Farmers need to be vigilant around fixed rate mortgages
Market commentators are indicating with 80% certainty the Reserve Bank of New Zealand will lower the official cash rate by 25 basis points next month and then it will begin to stabilise. This is leading many rural borrowers to consider if now is the time to be looking at fixing rates. Head of Corporate Agribusiness at Findex, Hayden Dillon, cautions that with markets still showing volatility, making hedging decisions simply by following economists’ advice can be fraught with danger.
“Even with another cut appearing to be imminent, the market appears to have little appetite for more, and inevitably talk will begin around when they may start to go up. Many rural borrowers are now looking at an interest rate curve that is still relatively flat, and thinking now could be the time to take some cover. But there are variables that you need to be aware of before you start to consider your options,” warns Dillon.
The commercial and rural industry is experiencing a new era of banking and as such banks are being set higher hurdles by regulators to maintain their stability. As a result in some cases they have added in additional clauses into lending agreements. Dillon points out that it is important to ask the right questions and fully understand all the relevant clauses before being seduced by the bankers’ fixed rate offers. “It is important to understand exactly what your agreement with your lender is for the fixed rate before signing up to anything.”
“Since the global financial crisis lenders have adjusted clauses in fixed term rates to provide themselves with more flexibility to exit the loan if they are not comfortable with the credit conditions. In the event your credit position deteriorates, some contracts will allow the bank to exit the fixed loan, and any costs are borne by the client. This is why you need a full understanding of exactly what your agreement with your lender actually means,” expands Dillon.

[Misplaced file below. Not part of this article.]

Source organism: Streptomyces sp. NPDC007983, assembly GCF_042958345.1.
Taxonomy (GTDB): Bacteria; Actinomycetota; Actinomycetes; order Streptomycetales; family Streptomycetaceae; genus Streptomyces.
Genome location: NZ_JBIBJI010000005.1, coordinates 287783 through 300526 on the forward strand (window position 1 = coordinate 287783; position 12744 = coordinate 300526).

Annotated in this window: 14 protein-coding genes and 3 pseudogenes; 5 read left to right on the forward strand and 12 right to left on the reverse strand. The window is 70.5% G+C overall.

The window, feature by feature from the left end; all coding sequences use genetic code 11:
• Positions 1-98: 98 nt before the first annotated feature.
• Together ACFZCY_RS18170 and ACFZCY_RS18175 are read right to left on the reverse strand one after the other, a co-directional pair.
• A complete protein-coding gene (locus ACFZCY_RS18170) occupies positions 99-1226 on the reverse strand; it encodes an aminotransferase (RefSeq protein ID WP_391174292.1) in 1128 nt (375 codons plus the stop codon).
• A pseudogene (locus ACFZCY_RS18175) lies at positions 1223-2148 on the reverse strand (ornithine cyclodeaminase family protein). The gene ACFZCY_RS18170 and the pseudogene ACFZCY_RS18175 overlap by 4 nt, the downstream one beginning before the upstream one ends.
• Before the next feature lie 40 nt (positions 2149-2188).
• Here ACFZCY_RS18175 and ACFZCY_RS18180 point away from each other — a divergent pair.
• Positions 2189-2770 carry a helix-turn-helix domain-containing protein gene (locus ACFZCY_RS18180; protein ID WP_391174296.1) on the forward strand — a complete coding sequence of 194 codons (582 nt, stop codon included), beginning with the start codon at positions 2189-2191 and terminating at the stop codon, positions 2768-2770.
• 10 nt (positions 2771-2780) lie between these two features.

The global financial crisis also brought in new central bank regulations from the government for banks to comply with. While these changes have created legitimate additional costs, they should not be used as an opportunity for banks to obtain a few extra points at the borrower’s expense. Dillion explains, “You need to ensure there is transparency in your pricing. Whatever your credit position, you want to ensure you are getting the best possible outcome for your business.”
There are various ways to do this and Dillon points out the best way will depend on the business’ credit position and the type of lending facilities being used.
Dillon notes, “Each bank has its own yield curve, this means that even though you may have the same credit margin as your neighbour, each bank has a different cost of funds for the lending so your ‘all up rate’ will be different.”
Dillon cautions that event risks such as Brexit continue to linger as potential dangers to the markets, and their effects are very hard to predict and with this in mind, as well as taking into consideration the new challenges post the global financial crisis, farmers should work on establishing their own hedging strategy that takes into account their risks and ability to manage them.
Dillon advises, “Once you go through a process of asking yourself ‘what if’ questions to assist in establishing a hedging framework. You will find it easier to act proactively, rather than being reactive to the market commentary.”
While markets and banks operate quite differently now, it does not change the need for a good hedging policy to help manage business risk, nor does it mean that you cannot implement one with the current yield curve. However, it does mean that you need to do your homework before entering into any decisions and of course the larger the debt, the more is at stake so ensuring you have quality independent advice in this environment is a good investment.